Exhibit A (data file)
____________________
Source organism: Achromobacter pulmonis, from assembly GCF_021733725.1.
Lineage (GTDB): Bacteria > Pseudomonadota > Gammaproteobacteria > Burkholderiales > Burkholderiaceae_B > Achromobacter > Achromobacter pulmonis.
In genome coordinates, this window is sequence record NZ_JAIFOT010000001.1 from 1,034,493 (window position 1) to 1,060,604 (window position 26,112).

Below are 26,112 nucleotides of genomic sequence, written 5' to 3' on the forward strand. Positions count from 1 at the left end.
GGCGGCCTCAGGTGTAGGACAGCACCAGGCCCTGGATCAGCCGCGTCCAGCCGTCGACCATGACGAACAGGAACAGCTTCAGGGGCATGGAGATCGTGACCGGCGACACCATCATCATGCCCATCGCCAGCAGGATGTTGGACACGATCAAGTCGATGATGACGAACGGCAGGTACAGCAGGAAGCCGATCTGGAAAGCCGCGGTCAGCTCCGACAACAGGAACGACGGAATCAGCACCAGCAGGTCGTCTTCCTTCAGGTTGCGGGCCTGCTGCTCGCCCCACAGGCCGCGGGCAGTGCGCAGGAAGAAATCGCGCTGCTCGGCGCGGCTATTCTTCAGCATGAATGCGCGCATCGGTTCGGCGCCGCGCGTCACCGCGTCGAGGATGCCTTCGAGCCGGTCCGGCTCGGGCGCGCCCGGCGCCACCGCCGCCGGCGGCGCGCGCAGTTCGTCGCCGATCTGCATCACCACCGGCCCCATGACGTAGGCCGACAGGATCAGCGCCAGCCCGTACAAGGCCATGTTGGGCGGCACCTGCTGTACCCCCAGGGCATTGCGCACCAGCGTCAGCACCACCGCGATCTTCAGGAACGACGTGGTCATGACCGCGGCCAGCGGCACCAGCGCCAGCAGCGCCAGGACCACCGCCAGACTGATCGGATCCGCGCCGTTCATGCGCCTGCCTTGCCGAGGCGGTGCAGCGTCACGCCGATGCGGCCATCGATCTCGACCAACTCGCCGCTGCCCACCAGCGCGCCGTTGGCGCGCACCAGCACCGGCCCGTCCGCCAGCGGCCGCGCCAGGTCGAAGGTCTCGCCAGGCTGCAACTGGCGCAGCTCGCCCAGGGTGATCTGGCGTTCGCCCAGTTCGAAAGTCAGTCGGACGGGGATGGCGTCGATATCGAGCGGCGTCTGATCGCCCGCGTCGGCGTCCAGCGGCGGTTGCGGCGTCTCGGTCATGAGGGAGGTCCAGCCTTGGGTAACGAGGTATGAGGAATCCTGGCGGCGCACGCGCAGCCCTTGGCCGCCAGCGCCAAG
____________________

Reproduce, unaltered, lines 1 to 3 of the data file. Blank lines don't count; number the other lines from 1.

Source organism: Achromobacter pulmonis, from assembly GCF_021733725.1.
Lineage (GTDB): Bacteria > Pseudomonadota > Gammaproteobacteria > Burkholderiales > Burkholderiaceae_B > Achromobacter > Achromobacter pulmonis.
In genome coordinates, this window is sequence record NZ_JAIFOT010000001.1 from 1,034,493 (window position 1) to 1,060,604 (window position 26,112).